by Shawn Gaines
on October 10, 2017
When fast-food giant Burger King—home of the Whopper and where chicken nuggets are considered a “side”—decided to expand their business to Australia in the early 1970s, they discovered the Burger King name was already taken by a small takeout restaurant. Thus, the franchisee had to choose a different name: Hungry Jack’s.
Of course, with Hungry Jack’s being Burger King’s only foothold on the Australian market, Burger King was very interested in the franchise. At one point, they even began requiring Hungry Jack’s to open a set number of new stores each year as part of their franchise agreement, with each new location requiring Burger King’s approval.
But lo and behold, around the time the Burger King trademark in Australia was expiring, Burger King stopped approving new Hungry Jack’s stores and, shortly thereafter, tried to terminate their agreement with Hungry Jack’s on the basis that Hungry Jack’s hadn’t opened their required number of stores. Hungry Jack’s sued Burger King for not acting in good faith. Burger King lost the case, paid out more than $40 million, and ultimately terminated their operations in Australia.
Why’d Burger King go so far, in this case supposedly trying to orchestrate a way to take down a franchisee? Hungry Jack’s was successful. Chicken fries had penetrated another continent. Everything seemed hunky-dory. But that name…
Whether you have direct responsibility over your organization’s brand or not, you live and breathe it every day—and, more importantly, you represent it. And whether you try to grow it or not, we all have a personal brand that can garner respect, help us gain authority in our areas of expertise, and advance our careers. These brands are living things—more than a name or a symbol, but your unique story and the total experience people have with you or your company.
We thought about that ourselves when we rebranded from kCura to Relativity at the end of August. We had an inkling that kCura was known around Chicago for our workplace culture and local outreach, but that local folks outside of the legal world didn’t know what we did. Meanwhile, Relativity users around the globe often never heard of kCura. To them, Relativity is the name they see every day as they use the platform at their organization or firm, or through one of our solution providers.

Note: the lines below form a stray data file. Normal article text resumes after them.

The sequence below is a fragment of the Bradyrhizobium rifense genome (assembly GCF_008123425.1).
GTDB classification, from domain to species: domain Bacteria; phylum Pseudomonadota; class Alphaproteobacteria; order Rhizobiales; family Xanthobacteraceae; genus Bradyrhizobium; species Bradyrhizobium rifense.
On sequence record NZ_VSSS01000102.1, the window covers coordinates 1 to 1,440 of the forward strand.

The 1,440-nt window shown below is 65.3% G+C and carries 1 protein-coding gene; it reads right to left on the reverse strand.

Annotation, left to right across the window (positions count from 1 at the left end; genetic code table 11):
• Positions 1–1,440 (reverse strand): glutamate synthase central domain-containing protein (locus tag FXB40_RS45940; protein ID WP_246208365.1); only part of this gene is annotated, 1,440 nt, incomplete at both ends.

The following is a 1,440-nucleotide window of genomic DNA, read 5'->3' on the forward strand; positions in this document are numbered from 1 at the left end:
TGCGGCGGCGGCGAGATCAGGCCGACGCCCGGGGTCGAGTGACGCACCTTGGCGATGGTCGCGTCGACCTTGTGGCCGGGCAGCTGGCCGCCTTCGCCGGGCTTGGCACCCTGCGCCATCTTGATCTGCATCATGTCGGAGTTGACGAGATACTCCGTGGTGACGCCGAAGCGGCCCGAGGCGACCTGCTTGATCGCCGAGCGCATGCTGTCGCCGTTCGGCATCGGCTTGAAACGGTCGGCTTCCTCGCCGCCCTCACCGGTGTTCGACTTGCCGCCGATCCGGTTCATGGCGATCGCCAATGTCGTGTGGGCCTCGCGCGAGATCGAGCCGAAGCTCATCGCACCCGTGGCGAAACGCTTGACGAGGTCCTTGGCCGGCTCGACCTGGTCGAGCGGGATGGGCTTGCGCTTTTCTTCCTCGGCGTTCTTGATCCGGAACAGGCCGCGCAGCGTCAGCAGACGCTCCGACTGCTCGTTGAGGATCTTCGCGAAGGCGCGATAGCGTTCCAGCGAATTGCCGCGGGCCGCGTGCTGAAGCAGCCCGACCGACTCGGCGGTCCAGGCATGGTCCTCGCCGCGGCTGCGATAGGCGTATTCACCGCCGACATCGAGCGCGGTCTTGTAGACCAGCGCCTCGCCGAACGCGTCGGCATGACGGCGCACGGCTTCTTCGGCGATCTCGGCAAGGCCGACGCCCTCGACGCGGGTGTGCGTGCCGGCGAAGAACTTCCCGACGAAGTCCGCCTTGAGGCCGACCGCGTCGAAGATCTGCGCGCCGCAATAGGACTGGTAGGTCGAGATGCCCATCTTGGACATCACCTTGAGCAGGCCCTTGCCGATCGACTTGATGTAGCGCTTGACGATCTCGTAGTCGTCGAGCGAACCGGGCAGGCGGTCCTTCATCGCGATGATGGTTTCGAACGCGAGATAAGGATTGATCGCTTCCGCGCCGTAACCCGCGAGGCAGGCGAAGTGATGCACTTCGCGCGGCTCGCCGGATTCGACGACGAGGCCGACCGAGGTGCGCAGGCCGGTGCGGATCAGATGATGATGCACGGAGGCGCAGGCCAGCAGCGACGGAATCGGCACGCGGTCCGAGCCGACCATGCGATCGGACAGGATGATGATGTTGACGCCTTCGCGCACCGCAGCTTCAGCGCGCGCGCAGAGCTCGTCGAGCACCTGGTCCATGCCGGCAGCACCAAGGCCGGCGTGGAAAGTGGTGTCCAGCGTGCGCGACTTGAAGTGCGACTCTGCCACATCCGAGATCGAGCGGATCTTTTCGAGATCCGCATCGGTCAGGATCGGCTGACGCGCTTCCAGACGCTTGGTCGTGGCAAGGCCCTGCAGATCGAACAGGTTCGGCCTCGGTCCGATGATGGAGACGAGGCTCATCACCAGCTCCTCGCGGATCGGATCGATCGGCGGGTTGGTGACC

Of course, we took some steps to validate this hypothesis—interviews with new hires, working with some of our long-term customers, reviewing past perception surveys, and even conducting a focus group with some local organizations like Built In Chicago. It was clear the names weren’t building off each other, and aligning on one would make things a lot less complicated.
e-Discovery isn’t a huge industry, but it’s a fast-moving one. Consolidations happen frequently. New technologies emerge constantly. And end users expect better, faster, more comprehensive solutions every day. It’s ever more important to communicate who you are and what your differentiators are to make sure you stand out. But if that message doesn’t come through loud and clear throughout your organization, you might as well be a Hungry Jack’s in Cleveland: unrecognizable and potentially confusing.
For us, when we rebranded, we knew that it wouldn’t work if we didn’t have our whole team on board. Sure, you may have a few key spokespeople for your company, or an outsourced PR firm that tells your story—but in reality, your story and your brand is coming through in the voice of everyone that works at your company.
We spent a lot of time in company-wide all hands meetings—and via other internal communication vehicles—to keep the team apprised of the rebrand, including why we were doing it and the progress we were making. In the end, 20 different targeted internal communications went out about the rebrand, outside of the numerous meetings and discussions that surrounded it.
Through all that, we only asked two things of our team:
The team delivered tremendously, as did the awesome customers from whom we asked for help and feedback. We got through the rebrand with most of the team on the same page and clarity in our message behind it. The same could work for a law firm or attorney building a brand around the work they do best, or a solution provider standing out for their cutting-edge consulting services, or even a corporation demonstrating to stakeholders the care and consideration that goes into their legal work to make sure the front-line business can operate as smoothly as possible.
Imagine everyone at your organization being on the same page—using the same vernacular and understanding the reason your organization exists in the first place. How much easier would it be to communicate what the core differentiator is for your business and get others outside of your organization talking about it? With one unified message, it’s all equity within one name and one brand.
(To dig deeper into this concept, you can follow the professional development track at Relativity Fest and explore not just branding, but everything from working with analysts and the media to networking to marketing and leveraging analytics internally.)
Without knowing the history behind the restaurant, a Hungry Jack’s patron stumbling on a Burger King in London might not have much recognition or connection. Multiply that one impression by every Hungry Jack’s patron, and there’s a lot of equity Burger King’s missing out on.
Were all the right decisions made up top when Burger King expanded into Australia? Should Burger King have attempted to trademark their brand in the country earlier? Despite what could’ve been done differently, one lesson came through loud and clear: there’s power in a name.
Shawn Gaines is director of marketing communications at Relativity, where he guides content strategy, PR and analyst relations, social media, and brand messaging.
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